I know a little what it is like, once here at high tide
Stranded, for them to be so attached to the bottom’s
Sarcophagus lids, up to their brown green gold wine
Bottle necks in the prevailing booze, riding, as far
As we can see, like a picnic on a blanket.
Whatever plucks them from below the red horizon
Like snapped pulleys and ropes for the pyramidal effort
Of the moon, they come in, they come through the breakers,
Heaps of hair, writing across the beach a collapsed
Script, signers of a huge independence.
Melville thought them pure, bitter, seeing the fog-sized
Flies dancing stiff and renaissance above. But I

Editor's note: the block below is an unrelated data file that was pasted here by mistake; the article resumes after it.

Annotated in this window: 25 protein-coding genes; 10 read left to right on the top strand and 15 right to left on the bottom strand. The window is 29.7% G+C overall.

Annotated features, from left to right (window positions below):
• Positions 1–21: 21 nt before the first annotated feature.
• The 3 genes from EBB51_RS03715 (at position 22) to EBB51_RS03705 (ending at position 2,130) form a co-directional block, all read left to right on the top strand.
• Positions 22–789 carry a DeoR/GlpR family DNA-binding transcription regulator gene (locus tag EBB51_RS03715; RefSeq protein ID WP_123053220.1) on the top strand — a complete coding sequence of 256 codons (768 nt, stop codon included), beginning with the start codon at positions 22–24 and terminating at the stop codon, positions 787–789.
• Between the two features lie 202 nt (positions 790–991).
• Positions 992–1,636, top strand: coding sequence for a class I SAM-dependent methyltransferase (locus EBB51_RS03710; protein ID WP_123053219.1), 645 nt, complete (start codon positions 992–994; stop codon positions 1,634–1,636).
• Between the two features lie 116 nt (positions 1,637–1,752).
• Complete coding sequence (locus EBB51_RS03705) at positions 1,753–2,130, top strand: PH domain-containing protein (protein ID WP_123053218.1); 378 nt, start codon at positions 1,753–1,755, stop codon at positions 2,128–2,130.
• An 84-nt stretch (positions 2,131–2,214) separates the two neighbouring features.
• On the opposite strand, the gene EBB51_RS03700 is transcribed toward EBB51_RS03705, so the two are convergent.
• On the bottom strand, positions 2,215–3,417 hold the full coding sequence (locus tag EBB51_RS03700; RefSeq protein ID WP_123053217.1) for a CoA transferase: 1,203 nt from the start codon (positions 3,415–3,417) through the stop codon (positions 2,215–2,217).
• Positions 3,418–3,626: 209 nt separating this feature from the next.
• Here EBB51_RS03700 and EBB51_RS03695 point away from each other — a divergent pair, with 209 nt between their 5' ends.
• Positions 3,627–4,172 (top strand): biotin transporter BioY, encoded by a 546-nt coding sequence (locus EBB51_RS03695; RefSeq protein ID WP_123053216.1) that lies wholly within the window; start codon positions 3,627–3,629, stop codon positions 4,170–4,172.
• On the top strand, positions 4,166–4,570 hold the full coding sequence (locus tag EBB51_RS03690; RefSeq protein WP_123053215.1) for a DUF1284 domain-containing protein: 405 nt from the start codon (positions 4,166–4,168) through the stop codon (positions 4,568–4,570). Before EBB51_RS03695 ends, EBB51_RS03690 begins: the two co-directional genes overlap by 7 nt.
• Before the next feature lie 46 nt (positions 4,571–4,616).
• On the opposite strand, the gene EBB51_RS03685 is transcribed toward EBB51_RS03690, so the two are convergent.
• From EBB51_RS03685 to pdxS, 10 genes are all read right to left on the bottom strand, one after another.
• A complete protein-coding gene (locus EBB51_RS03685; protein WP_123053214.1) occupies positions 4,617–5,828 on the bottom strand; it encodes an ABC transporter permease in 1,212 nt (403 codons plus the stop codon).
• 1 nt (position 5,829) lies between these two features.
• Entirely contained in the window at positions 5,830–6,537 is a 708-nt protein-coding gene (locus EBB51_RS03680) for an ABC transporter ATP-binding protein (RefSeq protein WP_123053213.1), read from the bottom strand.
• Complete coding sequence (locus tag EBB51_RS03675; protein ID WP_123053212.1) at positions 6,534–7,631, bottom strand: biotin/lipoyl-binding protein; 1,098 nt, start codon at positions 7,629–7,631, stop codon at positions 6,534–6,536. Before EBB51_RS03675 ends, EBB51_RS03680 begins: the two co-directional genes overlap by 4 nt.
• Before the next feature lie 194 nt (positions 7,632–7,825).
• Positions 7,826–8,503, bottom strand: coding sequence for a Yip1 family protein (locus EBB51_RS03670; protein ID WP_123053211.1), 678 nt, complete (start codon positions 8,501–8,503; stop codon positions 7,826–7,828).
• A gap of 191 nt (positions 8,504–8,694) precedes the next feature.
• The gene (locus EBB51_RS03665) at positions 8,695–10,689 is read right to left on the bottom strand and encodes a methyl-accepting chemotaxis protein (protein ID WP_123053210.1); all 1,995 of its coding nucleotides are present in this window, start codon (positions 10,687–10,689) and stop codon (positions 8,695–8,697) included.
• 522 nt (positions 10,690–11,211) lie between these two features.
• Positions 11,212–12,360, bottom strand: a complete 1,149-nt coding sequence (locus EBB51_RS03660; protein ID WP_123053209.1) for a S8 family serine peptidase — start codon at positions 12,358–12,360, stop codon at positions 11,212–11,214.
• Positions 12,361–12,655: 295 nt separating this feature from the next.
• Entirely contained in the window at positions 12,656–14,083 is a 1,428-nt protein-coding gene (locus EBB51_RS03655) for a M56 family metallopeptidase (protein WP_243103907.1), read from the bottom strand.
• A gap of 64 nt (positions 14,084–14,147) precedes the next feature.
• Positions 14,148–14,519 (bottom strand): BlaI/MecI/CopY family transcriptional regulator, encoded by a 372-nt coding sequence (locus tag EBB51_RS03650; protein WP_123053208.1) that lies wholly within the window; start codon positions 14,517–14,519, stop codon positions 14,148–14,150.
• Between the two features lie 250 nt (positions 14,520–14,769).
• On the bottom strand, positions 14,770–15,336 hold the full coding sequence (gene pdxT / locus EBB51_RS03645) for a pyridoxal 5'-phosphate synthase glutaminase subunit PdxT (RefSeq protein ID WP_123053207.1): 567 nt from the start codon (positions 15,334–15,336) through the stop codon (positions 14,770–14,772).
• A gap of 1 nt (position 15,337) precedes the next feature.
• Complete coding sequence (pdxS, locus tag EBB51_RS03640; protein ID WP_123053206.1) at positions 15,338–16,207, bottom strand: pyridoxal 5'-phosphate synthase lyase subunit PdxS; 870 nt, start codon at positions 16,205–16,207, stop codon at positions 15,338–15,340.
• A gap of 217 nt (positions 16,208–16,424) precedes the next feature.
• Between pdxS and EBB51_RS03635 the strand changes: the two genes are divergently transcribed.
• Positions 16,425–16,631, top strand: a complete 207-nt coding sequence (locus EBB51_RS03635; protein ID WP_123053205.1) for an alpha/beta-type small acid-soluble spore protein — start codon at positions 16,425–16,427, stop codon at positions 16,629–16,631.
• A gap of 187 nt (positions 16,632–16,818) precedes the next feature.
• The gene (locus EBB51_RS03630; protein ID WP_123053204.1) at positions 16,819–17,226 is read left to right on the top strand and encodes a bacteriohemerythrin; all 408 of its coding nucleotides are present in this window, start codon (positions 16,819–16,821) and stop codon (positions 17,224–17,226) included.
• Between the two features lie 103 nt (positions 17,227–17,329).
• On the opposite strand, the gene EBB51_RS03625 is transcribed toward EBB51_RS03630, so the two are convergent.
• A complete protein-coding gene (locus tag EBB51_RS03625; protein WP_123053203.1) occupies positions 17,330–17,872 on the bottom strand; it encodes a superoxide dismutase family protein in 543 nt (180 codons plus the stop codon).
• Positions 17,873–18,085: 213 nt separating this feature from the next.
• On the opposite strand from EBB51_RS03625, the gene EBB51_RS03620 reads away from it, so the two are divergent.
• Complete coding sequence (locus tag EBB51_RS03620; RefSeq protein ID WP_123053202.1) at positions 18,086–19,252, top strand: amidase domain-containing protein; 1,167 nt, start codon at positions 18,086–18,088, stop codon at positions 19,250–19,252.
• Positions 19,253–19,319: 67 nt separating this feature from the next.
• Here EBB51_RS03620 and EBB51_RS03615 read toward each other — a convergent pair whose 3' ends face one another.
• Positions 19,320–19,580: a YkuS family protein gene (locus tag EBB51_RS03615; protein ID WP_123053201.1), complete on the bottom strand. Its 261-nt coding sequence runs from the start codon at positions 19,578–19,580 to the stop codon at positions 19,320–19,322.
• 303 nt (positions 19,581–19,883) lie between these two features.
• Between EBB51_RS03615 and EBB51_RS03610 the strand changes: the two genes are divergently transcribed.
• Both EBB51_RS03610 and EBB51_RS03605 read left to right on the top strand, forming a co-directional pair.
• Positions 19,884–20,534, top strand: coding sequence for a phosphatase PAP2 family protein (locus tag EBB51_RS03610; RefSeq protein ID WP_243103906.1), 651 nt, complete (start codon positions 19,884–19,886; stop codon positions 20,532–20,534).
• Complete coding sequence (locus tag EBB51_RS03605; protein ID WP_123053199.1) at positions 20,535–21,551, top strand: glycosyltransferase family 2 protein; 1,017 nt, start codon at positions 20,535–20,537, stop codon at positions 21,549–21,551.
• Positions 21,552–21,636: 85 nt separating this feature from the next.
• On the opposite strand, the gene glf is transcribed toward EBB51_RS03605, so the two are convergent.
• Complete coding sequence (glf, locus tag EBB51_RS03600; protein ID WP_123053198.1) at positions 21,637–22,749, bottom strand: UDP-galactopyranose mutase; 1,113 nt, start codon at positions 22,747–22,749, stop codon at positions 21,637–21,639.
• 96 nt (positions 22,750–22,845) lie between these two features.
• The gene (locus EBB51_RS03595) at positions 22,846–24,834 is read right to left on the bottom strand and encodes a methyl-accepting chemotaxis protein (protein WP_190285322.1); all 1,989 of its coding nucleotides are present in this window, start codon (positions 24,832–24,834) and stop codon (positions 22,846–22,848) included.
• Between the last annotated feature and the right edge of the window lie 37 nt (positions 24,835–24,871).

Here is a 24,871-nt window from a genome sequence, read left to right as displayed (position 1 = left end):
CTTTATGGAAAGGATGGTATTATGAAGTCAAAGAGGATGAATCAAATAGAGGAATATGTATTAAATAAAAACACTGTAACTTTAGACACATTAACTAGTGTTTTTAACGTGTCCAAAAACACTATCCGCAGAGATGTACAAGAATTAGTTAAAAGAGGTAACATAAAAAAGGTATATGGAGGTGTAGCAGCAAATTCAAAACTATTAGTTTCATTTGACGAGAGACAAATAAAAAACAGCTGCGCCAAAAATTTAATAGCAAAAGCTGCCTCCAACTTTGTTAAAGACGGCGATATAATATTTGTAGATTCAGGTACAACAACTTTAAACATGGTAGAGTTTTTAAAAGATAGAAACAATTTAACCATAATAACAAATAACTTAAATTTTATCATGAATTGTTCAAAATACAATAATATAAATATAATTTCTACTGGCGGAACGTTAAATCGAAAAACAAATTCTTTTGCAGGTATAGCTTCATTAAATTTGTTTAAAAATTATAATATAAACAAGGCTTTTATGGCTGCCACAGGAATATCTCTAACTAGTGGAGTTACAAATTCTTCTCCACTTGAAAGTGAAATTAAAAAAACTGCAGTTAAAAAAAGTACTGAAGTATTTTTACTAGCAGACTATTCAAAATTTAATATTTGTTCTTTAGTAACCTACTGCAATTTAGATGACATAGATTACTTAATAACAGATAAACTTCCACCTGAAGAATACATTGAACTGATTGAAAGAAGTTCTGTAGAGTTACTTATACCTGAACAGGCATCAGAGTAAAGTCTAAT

Have eaten nori and dulse, and to have gone deep
Before being cast out leaves hardly a taste of loneliness.
And I take in their iodine.
Sandra McPherson, “Seaweeds” from Radiation (New York: The Ecco Press, 1973). Copyright © 1973 by Sandra McPherson. Reprinted with the permission of the author.

Source: Poetry November 1972

Sandra McPherson

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